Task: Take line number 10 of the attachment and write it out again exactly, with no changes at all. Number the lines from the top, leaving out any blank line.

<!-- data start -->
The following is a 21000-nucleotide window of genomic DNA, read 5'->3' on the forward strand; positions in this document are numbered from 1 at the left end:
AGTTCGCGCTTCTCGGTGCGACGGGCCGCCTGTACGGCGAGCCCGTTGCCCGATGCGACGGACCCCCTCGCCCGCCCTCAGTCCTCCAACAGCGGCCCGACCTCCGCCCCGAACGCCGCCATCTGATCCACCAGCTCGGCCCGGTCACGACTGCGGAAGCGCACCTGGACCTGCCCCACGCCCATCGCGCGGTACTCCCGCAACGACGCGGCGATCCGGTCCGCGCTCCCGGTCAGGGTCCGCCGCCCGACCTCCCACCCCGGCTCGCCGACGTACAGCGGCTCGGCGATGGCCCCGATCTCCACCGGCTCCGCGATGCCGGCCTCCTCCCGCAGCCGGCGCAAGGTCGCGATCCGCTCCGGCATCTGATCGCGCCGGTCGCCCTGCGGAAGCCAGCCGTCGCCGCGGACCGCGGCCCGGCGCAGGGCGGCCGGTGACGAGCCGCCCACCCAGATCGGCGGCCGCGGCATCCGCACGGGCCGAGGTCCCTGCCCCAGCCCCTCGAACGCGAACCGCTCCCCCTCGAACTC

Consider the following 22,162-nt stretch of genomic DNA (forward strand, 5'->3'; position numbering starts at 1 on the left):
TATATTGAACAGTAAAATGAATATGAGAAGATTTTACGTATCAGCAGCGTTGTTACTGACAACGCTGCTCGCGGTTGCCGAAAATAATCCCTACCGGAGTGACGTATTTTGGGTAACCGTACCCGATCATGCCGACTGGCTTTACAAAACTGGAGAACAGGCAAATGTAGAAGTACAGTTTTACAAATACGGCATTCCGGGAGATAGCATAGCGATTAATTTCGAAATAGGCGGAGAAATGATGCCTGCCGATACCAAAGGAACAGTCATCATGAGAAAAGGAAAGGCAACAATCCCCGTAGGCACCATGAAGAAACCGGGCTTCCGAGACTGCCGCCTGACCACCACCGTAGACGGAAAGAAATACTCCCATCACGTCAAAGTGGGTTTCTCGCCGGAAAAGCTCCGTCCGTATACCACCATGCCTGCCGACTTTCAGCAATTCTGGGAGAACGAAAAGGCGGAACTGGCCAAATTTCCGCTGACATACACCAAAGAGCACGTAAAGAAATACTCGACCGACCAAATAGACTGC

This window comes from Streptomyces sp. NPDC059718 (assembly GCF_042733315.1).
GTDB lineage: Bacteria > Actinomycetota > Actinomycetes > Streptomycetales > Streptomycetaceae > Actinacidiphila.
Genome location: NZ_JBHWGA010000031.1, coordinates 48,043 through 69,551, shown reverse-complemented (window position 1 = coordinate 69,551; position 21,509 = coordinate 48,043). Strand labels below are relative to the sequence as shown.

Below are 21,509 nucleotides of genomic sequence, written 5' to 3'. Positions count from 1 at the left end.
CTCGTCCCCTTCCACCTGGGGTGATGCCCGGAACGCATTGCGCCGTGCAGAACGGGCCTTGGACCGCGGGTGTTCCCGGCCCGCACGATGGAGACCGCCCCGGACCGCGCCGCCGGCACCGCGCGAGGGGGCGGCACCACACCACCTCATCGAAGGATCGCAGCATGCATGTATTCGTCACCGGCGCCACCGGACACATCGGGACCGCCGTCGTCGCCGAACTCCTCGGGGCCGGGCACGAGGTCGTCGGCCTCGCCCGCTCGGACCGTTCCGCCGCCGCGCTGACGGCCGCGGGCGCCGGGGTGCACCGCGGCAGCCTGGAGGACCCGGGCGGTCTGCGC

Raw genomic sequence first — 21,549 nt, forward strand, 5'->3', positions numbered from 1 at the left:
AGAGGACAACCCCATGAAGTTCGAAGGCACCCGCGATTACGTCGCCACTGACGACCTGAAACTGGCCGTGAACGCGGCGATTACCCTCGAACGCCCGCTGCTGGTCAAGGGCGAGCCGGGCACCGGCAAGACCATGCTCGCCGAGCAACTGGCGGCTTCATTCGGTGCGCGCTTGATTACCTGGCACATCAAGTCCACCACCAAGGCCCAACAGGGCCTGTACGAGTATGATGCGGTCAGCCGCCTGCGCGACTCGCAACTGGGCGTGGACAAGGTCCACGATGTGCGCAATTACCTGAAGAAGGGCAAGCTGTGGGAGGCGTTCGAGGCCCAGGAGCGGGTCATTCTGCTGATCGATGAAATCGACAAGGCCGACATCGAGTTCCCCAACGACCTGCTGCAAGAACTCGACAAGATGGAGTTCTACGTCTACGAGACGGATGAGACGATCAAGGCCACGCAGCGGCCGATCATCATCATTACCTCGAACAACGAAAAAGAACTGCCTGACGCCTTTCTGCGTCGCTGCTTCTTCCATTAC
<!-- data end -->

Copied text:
Raw genomic sequence first — 21,549 nt, forward strand, 5'->3', positions numbered from 1 at the left: